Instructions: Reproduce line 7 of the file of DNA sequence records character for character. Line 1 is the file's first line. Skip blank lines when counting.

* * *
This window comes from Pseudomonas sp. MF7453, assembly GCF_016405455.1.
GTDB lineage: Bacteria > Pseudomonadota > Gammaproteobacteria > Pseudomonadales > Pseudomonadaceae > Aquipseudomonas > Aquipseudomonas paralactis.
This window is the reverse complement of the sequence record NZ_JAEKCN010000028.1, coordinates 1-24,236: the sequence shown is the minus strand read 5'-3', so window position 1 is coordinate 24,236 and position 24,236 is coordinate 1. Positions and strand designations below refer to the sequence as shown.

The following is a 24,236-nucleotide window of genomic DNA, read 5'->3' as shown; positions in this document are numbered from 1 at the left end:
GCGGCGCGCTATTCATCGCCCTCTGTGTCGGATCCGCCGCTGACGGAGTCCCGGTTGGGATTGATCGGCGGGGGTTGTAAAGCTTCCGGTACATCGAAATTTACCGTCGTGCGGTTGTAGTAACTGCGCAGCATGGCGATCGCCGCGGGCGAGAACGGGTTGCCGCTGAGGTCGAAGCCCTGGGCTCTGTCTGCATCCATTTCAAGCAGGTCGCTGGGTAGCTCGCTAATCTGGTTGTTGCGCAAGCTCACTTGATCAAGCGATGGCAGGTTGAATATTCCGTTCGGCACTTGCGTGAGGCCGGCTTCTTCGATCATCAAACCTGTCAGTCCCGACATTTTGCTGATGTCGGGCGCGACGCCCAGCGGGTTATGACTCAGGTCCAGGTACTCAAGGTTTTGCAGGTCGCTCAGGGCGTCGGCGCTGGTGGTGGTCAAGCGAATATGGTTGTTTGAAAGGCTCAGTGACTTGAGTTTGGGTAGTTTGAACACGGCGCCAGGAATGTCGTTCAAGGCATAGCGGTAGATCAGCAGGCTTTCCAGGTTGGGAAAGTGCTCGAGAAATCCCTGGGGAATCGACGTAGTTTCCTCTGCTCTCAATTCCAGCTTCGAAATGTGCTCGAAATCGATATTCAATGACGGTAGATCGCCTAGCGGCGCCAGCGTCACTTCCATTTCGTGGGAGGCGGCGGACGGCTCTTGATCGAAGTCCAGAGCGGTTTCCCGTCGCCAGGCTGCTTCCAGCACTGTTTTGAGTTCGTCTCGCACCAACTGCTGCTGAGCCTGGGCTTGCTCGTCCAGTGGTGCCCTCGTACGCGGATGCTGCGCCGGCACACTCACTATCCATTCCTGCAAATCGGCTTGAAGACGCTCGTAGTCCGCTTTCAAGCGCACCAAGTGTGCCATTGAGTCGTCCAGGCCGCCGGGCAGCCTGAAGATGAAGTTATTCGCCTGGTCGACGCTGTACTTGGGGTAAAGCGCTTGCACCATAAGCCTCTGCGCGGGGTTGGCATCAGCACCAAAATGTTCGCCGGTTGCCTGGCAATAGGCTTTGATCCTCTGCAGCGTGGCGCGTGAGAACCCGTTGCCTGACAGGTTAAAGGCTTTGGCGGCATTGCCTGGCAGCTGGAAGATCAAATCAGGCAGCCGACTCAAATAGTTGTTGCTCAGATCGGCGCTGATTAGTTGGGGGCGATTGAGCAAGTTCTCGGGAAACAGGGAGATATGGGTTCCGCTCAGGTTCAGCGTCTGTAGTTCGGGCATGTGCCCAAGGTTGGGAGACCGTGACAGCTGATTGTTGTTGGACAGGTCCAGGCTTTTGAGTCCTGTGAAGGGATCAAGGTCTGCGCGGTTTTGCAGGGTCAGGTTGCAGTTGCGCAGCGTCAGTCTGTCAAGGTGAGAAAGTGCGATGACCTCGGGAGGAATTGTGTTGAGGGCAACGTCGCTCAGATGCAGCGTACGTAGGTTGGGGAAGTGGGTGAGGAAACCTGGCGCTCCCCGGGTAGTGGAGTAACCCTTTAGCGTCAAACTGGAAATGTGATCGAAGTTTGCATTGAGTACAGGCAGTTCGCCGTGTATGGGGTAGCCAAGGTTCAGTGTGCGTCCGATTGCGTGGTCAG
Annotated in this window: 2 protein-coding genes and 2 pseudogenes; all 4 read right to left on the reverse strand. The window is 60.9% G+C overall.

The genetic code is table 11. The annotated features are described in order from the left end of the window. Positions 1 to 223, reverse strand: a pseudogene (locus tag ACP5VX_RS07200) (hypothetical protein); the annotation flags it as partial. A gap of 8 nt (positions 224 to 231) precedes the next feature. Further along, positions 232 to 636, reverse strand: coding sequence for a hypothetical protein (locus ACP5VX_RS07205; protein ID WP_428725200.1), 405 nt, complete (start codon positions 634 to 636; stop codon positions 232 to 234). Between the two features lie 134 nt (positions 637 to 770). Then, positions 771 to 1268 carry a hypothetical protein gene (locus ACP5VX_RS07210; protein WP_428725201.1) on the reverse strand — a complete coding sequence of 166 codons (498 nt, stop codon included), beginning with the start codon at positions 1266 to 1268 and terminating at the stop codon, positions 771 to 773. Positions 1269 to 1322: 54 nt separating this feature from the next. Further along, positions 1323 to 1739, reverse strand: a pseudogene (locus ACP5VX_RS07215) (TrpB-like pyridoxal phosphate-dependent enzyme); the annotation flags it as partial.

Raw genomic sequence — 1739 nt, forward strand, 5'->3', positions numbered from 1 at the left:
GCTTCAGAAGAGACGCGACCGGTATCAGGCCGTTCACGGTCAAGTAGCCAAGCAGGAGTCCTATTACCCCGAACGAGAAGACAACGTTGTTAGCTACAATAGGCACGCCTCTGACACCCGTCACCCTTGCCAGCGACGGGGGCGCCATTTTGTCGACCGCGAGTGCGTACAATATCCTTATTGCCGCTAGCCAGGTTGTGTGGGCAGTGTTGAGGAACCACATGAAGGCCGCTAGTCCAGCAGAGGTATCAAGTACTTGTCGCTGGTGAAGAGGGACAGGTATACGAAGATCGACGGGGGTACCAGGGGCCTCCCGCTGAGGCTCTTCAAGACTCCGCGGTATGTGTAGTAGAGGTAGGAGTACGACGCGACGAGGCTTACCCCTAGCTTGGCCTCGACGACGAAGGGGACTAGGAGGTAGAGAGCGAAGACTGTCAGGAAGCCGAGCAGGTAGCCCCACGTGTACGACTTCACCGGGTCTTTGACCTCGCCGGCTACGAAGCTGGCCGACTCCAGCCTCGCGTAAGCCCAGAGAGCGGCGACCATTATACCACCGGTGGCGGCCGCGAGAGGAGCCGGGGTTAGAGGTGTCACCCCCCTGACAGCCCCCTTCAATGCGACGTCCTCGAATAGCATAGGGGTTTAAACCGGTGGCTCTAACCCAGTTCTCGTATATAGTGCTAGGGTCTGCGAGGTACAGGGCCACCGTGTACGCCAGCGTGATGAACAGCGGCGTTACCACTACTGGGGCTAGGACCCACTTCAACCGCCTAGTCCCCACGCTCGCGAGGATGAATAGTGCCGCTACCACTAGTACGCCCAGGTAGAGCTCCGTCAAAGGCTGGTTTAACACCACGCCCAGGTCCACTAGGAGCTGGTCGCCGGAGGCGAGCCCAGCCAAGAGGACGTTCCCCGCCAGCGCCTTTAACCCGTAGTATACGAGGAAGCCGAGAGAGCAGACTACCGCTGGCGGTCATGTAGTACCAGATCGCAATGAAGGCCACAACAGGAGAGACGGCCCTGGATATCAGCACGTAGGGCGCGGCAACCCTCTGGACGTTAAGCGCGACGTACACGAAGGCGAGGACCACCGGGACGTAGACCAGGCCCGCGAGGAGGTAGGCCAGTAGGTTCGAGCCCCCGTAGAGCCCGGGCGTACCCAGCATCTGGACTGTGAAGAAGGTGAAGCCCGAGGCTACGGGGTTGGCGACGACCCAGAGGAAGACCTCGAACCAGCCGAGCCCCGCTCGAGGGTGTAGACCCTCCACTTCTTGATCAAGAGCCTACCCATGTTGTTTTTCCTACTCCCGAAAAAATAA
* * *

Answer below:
The genetic code is table 11. The annotated features are described in order from the left end of the window. Positions 1 to 223, reverse strand: a pseudogene (locus tag ACP5VX_RS07200) (hypothetical protein); the annotation flags it as partial. A gap of 8 nt (positions 224 to 231) precedes the next feature. Further along, positions 232 to 636, reverse strand: coding sequence for a hypothetical protein (locus ACP5VX_RS07205; protein ID WP_428725200.1), 405 nt, complete (start codon positions 634 to 636; stop codon positions 232 to 234). Between the two features lie 134 nt (positions 637 to 770). Then, positions 771 to 1268 carry a hypothetical protein gene (locus ACP5VX_RS07210; protein WP_428725201.1) on the reverse strand — a complete coding sequence of 166 codons (498 nt, stop codon included), beginning with the start codon at positions 1266 to 1268 and terminating at the stop codon, positions 771 to 773. Positions 1269 to 1322: 54 nt separating this feature from the next. Further along, positions 1323 to 1739, reverse strand: a pseudogene (locus ACP5VX_RS07215) (TrpB-like pyridoxal phosphate-dependent enzyme); the annotation flags it as partial.